Sunday, April 25, 2010

what I'm working on: Dependency Grammar and XDG

Abstract: It turns out that coordination (the use of conjunctions) is really hard for most grammatical theories. We're working on ways to handle it with graceful failure by selectively relaxing constraints in our constraint-based parser -- ideally we can come up with an approach for handling unfamiliar grammatical structures just by tweaking the weights on our constraints.

This post and the next one (forthcoming!) are basically a talk that Mike and I gave on Tuesday.

If you like slides, here are the slides:
Mike's slides: background for the project
My slides: recent progress with weighted constraint solving

About Dependency Grammar and XDG

For our translation system, we're using a dependency grammar formalism called XDG, the Extensible Dependency Grammar. In dependency grammar, instead of representing your analysis of a sentence as a tree of nested phrases, you're interested in the individual relationships between words (eg, "this noun is the subject of this verb"), so the analysis of a sentence ends up being a directed graph with labeled arcs, instead of a tree of phrases, like you might have with phrase-structure grammars. There are nice diagrams of this in Mike's slides. XDG was developed by Ralph Debusmann in his doctoral work -- his implementation of it is done in Mozart/Oz, and we're working on a new one in Python.

There are several competing DGs, of course. But XDG has a few nice properties that set it apart from other approaches, and one of them is that it's constraint-based. The task of producing a parse is expressed as a constrained search; there are rules in the grammar associated with each word (or class of words) that say things like "I'm a verb, and I need a subject, and it must come before me". So when we start to try to analyze a sentence, we list all of the possible links between words, find all of the constraints that apply, and then set a general-purpose constraint solver on the problem.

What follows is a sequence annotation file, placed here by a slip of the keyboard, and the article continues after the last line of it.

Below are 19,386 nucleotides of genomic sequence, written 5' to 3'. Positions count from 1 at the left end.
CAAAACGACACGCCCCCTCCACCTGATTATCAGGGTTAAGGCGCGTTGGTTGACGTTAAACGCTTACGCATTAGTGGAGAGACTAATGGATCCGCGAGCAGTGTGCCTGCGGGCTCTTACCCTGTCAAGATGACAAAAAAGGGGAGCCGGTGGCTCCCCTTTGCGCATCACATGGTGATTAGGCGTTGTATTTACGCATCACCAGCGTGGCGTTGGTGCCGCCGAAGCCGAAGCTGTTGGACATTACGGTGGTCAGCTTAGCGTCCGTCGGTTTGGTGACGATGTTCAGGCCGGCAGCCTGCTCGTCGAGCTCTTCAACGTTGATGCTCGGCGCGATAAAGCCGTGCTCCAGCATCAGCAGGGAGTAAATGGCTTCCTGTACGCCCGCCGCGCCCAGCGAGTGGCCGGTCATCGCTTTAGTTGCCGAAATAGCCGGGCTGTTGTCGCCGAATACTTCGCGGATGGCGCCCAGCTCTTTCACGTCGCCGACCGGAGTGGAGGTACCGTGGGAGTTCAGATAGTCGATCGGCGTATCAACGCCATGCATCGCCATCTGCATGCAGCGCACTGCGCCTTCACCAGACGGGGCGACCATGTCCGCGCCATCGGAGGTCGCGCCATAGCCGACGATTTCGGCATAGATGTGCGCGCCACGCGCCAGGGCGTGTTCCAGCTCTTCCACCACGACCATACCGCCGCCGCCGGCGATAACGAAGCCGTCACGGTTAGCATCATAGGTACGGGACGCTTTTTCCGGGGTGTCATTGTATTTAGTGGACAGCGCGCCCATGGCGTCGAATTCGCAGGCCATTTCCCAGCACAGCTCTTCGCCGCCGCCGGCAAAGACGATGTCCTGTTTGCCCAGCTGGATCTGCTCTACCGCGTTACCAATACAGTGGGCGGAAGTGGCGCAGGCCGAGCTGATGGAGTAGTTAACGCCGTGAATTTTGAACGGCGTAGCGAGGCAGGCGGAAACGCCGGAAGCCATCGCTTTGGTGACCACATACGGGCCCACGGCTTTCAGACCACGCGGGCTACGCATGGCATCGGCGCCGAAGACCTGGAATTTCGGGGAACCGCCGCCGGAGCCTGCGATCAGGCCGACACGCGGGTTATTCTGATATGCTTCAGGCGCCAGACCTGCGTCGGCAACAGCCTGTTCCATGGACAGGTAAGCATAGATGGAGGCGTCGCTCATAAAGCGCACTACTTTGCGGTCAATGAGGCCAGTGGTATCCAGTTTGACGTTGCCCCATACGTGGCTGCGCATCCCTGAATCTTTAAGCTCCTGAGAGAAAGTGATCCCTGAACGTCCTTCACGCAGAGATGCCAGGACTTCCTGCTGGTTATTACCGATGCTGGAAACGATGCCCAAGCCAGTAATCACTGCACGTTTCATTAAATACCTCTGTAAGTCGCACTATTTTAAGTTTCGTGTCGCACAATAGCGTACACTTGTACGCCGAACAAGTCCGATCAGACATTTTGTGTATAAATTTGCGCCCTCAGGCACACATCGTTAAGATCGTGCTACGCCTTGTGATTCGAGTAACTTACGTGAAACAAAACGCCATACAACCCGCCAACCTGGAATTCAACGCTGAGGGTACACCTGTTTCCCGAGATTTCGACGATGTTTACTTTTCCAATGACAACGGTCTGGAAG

Another other neat thing about XDG is that it's multi-layered -- an analysis is actually a multigraph. So some of the links in the analysis represent syntax (or even different aspects of syntax, as we're doing for English), and some of them can represent your semantic model. And there are constraints that describe the relationships between different layers. In the next few months, we want to replace "semantic model" with "syntax of the target language for the translation"!

So XDG has these functions called "principles", and when these are run, they add to the list of constraints on the analysis. Some of them include the principle that the analysis should be a tree, or a planar graph (called "projectivity" in Linguistics World), and that we get other desiderata like verbs agreeing with their nouns. ("she jumps" is OK, but not "they jumps")

This works out pretty well, actually. In his dissertation, Debusmann comes up with fairly broad-coverage grammars for English and German, both of which have some involved syntax. What his grammars don't cover, though, is coordination -- he doesn't have support for conjunctions at all. It turns out that conjunctions are really hard for most grammar formalisms.

It's especially bad for dependency grammar because it seems like an inherently phrasal thing. What's the subject of this sentence?
Jake and Dolores eat yogurt.
You really want to say that it's "Jake and Dolores", but DG can't do that! Each link in the parse goes from one word to one other word. And there's a constraint that says that each verb has only one subject. What to do?

Worse, the sort of sentence that syntacticians seem to love: "Dolores makes and Max delivers yogurt" -- the two verbs here seem to share a direct object. But our "tree principle" says that each word in the graph should only have one head.

Well, let's break the constraints!

... that's the next post, in preparation!

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